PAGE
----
Today a group called the Pacific Legal Foundation (PLF) is planning to present a petition urging the government to eliminate environmental protections for salmon and other endangered fish in order to pump more water from the threatened Sacramento-San Joaquin Delta ecosystem as the solution to our central valley water crisis. Whoa!
Let me start off by saying that this is NOT about a “worthless 2 inch minnow,” or an “inconsequential little worm," as some have described the Delta smelt –- it is about salmon! Protecting the delta smelt also helps protect salmon. Fishermen know that what’s good for the smelt is good for salmon and good for the health of the estuary.
I’m a commercial salmon fisherman and sometimes when I say that, people believe that I take folks out on sportfishing excursions, that’s not the case. I go out on my boat and harvest a great public resource for those who don’t have the means or ability to go out there themselves. When I come back to port, I sell these beautiful, sustainably-caught salmon to my neighbors at the farmers’ markets in our area. My commercial fishing permit entrusts me to harvest fish in a sustainable manner because these fish belong to ALL people in our State and we do want to make sure that there will be fish to catch next year, and every year until the end of time.
I’m pretty proud of doing a good job at it.
At least I was until two years ago, when excessive water diversions from our rivers and Delta totally destroyed our industry. In 2004, the Bush Administration issued new permits to allow the Delta pumps to export more water. And as these water exports increased, salmon numbers collapsed. So commercial fishermen, recreational fishermen, Tribes, and environmental groups like NRDC joined together and sued to invalidate those permits, and we successfully won better protections for California's endangered salmon and other fish.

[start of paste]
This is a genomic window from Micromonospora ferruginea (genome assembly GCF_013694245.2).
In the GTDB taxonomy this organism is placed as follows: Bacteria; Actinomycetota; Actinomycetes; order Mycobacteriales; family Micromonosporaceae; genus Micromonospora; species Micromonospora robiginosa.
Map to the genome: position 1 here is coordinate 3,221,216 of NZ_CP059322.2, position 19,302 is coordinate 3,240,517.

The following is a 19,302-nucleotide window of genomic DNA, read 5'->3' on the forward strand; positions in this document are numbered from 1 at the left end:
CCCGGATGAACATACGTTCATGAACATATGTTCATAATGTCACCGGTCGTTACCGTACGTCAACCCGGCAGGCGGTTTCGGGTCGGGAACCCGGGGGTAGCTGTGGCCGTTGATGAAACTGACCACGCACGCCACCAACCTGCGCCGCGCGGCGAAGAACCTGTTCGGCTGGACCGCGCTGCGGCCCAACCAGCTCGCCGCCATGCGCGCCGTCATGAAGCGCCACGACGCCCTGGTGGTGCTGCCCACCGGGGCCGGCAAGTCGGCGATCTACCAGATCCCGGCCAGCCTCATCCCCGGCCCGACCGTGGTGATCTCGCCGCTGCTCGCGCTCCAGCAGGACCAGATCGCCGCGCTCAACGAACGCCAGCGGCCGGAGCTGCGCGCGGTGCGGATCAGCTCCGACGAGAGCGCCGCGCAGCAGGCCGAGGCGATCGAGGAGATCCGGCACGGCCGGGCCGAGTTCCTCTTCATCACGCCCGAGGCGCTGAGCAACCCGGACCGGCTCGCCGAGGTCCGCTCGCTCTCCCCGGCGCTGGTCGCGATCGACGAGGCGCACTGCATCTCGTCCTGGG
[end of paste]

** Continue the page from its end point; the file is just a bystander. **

The damage was already done. Thousands of commercial salmon fishermen like myself are now out of work. Our boats stay tied to the docks along the entire California coast all the way into Oregon while tens of thousands more good jobs are lost in businesses that surround our fishing industry. Closing the salmon fishing season affects everyone from processors laying off their fish cutters to marine fuel docks and commercial tackle shops closing their doors. How do you think the local grocery store in Bodega is doing now that all of a sudden 100 hungry commercial fishermen don’t stop by any more to purchase groceries for their next trip and thousands of recreational anglers don’t come to their community any more because there’s no salmon to be caught? Not good.